- Feb 18, 2010
- United Kingdom
If you're not capable of enjoying someone else's company, why are you dating?I would say "having some idea you might want to sleep with someone at some point" and "finding someone immediately attractive" are quite different things.
Not everyone finds that "fun". Aromantics deserve as much recognition as asexuals.
I am demiromantic at best, and I suspect at this point I might be aromantic. I haven't had a monogamous romantic relationship since my teens. I'm not talking about romantic love, and I think anyone who professes romantic love to someone they're in the early stages of dating is kind of a big red flag anyway. Being aromantic doesn't mean you can't like people, or can't enjoy their company. It doesn't even mean that you can't love someone because there are more kinds of love than romantic love.
If your aromanticism manifests as an inability to view people as anything other than sexual prospects, then own that, and let people make informed choices about whether they can live with a relationship based only on their capacity to provide sexual release. We're literally talking about this idea that going on dates with people you don't intend to sleep with is manipulation, but going on dates with people you don't actually like and don't want to date and putting up with it so you can maybe trick them into sleeping with you seems way, way more manipulative.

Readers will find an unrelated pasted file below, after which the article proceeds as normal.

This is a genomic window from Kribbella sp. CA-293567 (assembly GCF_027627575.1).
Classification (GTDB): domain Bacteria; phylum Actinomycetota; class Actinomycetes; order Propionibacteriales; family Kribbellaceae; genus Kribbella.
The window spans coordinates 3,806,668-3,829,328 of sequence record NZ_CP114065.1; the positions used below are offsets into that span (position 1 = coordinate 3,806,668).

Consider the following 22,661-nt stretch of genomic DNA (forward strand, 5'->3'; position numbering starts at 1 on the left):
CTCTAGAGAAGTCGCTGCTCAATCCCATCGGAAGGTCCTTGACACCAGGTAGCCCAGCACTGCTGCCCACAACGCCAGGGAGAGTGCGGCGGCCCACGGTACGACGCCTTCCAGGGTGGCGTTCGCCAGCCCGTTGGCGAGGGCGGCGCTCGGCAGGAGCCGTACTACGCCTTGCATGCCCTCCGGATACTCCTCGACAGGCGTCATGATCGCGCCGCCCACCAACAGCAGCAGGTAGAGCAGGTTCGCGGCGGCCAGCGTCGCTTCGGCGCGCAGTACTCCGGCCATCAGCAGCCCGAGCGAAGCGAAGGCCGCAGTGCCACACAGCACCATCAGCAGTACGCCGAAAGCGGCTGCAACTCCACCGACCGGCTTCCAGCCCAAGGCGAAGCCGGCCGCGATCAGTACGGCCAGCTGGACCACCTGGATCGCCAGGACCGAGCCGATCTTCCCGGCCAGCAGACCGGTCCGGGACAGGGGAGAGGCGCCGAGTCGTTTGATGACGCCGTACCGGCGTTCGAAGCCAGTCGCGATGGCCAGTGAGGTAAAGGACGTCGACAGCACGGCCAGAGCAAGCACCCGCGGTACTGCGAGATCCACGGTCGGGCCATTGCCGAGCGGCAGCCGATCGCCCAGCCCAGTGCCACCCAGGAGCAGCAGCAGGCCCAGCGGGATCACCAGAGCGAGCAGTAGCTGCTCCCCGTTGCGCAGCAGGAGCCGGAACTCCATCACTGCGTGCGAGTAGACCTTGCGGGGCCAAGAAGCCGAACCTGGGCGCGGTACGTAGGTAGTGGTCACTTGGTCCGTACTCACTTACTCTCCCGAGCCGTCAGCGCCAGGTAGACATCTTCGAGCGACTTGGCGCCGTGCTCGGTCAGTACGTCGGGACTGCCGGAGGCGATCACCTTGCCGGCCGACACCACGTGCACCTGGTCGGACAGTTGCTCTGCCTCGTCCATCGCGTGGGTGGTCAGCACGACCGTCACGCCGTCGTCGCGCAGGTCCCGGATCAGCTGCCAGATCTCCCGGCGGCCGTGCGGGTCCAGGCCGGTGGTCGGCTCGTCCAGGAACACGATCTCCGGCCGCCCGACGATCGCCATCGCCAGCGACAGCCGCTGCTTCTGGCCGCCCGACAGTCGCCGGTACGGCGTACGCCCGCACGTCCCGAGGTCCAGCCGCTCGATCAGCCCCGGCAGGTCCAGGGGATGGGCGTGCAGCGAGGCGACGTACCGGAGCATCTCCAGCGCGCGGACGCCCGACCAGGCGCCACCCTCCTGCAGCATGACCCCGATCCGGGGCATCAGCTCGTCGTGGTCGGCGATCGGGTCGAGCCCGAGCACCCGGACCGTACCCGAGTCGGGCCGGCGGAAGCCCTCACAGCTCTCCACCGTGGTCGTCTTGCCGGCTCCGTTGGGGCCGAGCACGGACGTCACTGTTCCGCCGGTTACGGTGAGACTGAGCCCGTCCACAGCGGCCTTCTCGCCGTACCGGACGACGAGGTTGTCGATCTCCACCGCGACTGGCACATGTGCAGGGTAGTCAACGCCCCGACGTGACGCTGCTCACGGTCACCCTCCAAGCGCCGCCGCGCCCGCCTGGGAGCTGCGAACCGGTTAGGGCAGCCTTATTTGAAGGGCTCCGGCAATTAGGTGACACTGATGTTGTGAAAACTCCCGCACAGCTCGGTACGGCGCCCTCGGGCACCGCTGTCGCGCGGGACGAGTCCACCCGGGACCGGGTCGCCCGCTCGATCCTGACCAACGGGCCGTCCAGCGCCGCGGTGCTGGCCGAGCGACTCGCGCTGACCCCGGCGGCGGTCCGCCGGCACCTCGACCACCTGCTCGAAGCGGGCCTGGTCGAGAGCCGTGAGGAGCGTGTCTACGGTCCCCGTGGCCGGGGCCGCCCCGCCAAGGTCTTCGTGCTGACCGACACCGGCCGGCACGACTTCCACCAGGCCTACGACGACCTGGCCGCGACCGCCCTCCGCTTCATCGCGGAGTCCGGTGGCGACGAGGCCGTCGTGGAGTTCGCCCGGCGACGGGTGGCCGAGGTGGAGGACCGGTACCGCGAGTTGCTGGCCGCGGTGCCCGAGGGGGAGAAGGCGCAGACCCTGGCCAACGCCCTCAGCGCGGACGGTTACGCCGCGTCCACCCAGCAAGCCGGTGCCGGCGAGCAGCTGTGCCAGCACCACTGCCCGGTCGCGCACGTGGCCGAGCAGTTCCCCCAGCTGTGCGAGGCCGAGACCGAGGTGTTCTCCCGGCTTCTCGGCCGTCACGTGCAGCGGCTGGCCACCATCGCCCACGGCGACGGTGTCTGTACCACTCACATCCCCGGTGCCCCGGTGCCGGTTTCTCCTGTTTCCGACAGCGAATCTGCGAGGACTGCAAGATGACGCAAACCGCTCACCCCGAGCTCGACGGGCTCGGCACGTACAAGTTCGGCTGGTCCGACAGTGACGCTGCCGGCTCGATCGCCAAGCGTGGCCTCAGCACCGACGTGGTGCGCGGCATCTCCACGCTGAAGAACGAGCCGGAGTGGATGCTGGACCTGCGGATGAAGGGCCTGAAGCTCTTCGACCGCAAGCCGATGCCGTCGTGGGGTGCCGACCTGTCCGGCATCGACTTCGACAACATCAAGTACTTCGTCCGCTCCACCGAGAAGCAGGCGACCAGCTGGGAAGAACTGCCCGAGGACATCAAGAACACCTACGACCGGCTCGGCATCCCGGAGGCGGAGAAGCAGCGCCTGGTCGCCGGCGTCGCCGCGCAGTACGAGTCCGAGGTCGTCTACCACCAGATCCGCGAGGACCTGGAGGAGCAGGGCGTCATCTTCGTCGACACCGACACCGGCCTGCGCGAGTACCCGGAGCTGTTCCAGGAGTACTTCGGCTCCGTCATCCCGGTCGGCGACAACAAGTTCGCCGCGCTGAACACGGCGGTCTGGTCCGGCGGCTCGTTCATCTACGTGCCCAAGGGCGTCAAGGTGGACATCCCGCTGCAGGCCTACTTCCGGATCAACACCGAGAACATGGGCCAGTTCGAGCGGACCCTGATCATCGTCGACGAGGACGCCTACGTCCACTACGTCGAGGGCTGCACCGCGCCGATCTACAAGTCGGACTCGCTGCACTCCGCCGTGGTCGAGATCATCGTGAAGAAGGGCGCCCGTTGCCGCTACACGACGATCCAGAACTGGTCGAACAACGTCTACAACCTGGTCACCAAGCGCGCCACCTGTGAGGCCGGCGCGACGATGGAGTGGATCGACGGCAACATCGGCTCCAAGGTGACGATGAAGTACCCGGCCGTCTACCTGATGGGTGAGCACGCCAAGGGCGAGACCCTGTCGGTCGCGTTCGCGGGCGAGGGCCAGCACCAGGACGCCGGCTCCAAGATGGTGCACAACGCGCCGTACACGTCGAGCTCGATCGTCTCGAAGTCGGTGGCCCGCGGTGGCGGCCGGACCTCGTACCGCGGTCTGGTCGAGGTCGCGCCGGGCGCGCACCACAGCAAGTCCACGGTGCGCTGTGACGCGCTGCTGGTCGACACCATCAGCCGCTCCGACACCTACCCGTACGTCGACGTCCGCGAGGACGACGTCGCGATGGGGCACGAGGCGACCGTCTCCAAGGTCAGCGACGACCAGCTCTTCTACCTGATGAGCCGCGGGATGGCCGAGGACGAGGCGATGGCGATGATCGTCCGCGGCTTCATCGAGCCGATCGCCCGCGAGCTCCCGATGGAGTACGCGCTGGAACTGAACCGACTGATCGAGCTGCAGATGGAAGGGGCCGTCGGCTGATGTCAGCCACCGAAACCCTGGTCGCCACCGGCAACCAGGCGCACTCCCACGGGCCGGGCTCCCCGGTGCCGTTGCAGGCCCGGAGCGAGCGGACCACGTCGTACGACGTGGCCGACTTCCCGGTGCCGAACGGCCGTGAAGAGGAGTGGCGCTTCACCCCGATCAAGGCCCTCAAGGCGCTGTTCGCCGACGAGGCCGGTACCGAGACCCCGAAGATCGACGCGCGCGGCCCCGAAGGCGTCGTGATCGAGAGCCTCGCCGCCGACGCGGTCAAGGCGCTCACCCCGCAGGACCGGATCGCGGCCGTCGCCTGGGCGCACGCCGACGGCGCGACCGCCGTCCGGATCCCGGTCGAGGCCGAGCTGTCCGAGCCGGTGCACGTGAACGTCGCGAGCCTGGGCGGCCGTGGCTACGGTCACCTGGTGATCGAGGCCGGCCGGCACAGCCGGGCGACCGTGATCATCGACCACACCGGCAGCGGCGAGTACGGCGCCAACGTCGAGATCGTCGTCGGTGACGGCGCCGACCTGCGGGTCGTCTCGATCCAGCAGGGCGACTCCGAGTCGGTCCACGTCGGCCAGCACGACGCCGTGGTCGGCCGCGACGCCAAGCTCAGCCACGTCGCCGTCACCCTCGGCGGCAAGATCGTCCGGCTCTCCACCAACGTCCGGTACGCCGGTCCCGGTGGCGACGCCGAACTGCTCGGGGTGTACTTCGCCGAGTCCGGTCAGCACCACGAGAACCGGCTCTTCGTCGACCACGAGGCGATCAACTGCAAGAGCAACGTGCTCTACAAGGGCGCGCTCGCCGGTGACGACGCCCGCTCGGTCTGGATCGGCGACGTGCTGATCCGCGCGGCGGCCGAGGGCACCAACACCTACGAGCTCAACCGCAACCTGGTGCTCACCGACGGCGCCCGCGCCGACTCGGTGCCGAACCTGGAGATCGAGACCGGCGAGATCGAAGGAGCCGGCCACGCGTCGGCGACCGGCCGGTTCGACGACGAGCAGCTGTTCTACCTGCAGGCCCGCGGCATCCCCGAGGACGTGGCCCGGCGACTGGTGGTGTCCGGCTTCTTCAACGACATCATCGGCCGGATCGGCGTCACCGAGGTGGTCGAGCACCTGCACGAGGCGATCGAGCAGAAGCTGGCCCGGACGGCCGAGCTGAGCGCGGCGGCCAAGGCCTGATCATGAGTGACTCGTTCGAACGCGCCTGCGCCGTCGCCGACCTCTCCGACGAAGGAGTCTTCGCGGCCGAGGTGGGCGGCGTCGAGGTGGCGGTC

And if you're talking about recognition, what you're describing is closeting. You don't get recognition for being closeted. Doing things you don't want to do because you want to convince other people you're someone you're not isn't something deserving of recognition. If someone can't admit who they are and just be happy with who they are, what recognition can they recieve?
I have ADHD. I have such intense emotions that being around other people is literally painful. People are overwhelming, and the more I like them the more overwhelming they become. If you want to talk about being an extrovert in terms of whether you get "energy" from other people, then I'm not an extrovert. Being around other people is the most exhausting experience. Don't even get me started on the experience of actually getting hurt and rejection sensitive dysphoria.Only some extrovert writes stuff like this.
What I'm talking about is social motivation, and I get it. I've gone through periods of my life of not having any social motivation, but in retrospect I always end up regretting them and looking back fondly on the times when I was meeting new people and making new friends and having new experiences. At the end of the day, other people make life interesting, and they make life unpredictable and novel and exciting in a way that nothing else does, because nothing else can substitute for the unpredictability of another person.
If you disagree, then fine. Noone is forcing you to date. But if you are going to date, why not enjoy it? Sure, maybe it's scary and maybe it's awkward, but at least it's exciting. That stage of meeting someone new and not yet knowing who they're going to be or where it's going to go is something you never get back.